What is the auditioning process like now?
Every audition I’ve done this past year has been through a self tape or zoom call.
Do you feel safe on set?
Set regulations are extremely strict and testing is done almost every other day. Any set not in compliance with union regulations isn’t a set I’d feel safe to work on.
What can you tell us about Beth, the character you play in Killer Advice?
Beth is a woman that’s used to treading turbulent waters. Whether with her family, or in her demanding job, she’ll put on a brave face and take care of business. But, after she survives a traumatic attack she decides that the only way towards recovery is in seeking professional help. In doing so, she get’s more than she’s bargained for. This film, although centered around the delicate subject of mental health, has a heartbeat of love between a mother and her family.
Have you ever been in a situation where you experienced something like Beth did?
Nothing quite like Beth’s experience, but I have been in a few scary situations. I wish I could say that what Beth experiences is extremely uncommon, but unfortunately it’s not.
What qualities do you have that brought Beth to life?
I’d like to think that I, like Beth, am resilient. I’ll stand up after every round in the ring. Beth’s also fortunate enough to have a profound love for her family and friends, which becomes the ultimate driving force within her.
Did you learn anything from Beth?
I did. One thing that I remember scribbling down on my script after reading it for the first time was this age old quote: “Bravery is not the absence of fear, but the moving forward in spite of it.” In a time where we see so many movies that are filled with inhuman, infallible superheroes, I knew Beth had to be as human as possible. It was right there in the writing. She wasn’t fearless, she was brave.
What is your favorite memory from making this movie?
I have so many! But, if I had to choose, it might be the scene where Beth visits her therapist for the first time. I remember feeling like I was walking the tight rope of restraint and utter undoing. And as an actor, the reward is always finding that honest place to honor your character.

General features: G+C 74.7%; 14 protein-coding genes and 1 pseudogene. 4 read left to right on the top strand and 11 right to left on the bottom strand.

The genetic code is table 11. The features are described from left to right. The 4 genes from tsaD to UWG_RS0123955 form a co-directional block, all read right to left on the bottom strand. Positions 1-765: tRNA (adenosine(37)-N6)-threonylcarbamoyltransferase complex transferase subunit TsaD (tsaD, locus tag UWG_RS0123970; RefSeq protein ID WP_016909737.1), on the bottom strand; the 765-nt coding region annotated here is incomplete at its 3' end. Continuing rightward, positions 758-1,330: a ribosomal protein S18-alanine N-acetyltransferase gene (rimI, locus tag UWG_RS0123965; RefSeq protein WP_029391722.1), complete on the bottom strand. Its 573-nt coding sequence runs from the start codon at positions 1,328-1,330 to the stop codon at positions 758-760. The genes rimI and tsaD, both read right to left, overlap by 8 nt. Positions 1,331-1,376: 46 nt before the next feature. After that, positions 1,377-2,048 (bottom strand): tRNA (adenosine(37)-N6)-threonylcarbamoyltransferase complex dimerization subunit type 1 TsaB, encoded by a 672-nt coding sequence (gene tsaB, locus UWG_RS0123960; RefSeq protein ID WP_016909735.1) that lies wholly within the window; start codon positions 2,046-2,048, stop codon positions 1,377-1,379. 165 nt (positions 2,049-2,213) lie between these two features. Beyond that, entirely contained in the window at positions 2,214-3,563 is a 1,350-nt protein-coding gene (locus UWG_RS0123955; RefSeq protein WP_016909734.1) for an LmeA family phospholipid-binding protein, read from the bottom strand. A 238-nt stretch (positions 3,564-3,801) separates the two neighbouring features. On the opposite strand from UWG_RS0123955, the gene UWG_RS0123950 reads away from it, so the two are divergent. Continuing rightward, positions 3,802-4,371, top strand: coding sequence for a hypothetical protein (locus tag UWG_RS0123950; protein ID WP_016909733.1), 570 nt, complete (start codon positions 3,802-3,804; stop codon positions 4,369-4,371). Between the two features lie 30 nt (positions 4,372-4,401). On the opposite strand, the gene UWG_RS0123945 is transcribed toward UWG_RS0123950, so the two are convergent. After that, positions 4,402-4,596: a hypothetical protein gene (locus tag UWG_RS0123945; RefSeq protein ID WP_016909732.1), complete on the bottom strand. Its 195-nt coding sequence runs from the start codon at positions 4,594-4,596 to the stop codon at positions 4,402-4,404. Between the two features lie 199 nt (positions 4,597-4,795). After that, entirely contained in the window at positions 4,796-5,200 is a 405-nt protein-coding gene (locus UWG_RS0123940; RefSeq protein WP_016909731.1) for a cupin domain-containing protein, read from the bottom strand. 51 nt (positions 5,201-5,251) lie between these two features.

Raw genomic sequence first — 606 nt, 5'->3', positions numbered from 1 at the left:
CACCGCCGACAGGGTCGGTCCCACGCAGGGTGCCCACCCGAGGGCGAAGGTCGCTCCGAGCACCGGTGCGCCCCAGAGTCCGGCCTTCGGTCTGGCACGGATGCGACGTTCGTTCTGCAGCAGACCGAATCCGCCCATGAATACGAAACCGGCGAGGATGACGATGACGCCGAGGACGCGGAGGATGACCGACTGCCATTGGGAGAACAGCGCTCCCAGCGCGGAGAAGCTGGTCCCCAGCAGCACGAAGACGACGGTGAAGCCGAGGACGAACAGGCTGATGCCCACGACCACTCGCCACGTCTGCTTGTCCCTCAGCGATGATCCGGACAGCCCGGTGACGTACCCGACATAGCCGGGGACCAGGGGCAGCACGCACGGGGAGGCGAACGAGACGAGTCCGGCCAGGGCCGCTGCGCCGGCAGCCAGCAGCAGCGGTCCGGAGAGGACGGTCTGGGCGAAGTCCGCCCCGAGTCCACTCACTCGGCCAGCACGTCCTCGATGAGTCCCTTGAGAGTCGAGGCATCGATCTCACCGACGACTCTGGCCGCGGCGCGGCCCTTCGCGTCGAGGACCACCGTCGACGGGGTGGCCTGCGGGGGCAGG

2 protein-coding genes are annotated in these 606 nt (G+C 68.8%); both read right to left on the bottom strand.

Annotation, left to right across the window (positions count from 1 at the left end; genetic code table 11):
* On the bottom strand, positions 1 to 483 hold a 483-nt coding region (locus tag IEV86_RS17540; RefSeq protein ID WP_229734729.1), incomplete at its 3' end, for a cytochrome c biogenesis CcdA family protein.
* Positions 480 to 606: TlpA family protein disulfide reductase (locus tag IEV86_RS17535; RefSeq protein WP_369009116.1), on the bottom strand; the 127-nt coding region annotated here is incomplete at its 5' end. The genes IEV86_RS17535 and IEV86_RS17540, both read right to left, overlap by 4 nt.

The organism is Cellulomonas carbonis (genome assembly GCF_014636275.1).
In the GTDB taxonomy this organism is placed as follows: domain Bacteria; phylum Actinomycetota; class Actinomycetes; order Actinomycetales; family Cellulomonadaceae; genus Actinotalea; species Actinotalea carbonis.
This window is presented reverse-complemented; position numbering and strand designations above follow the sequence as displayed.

Do you think Lifetime offers empowering stories and roles for women?
I think a lot of Lifetime films do. Although packaged in a tight, television movie time frame, these thrillers tackle extremely poignant subjects.
Why do you think we find these thrillers so compelling?
They’re probably compelling because the characters connect with us, in all their widely imperfect, relatable ways. And who doesn’t love a clever twist?
What kind of movies do you watch for entertainment?
I love all types of films, but find myself always gravitating towards an intellectual, character-driven, intense drama/thriller.
What kind of characters do you like to play?
I love playing strong, complex women, who on some level subvert your expectations.
What has been your favorite role so far and why?
I don’t know if I can choose. Every character has had their own magic. Beth Curtis is certainly climbing my list!
What is the most important thing about you that you’d like others to know?
Just that I’m grateful.
Is there anything important that we missed?
Killer Advice sheds just a sliver of light on the importance of mental health. During these challenging times so many of us are isolated and struggling due to the repercussions of this pandemic. Let’s continue to combat the social and personal stigma against seeking mental health care, and encourage better education and awareness.
Killer Advice premiers Friday, February 5 at 8/7c on LMN.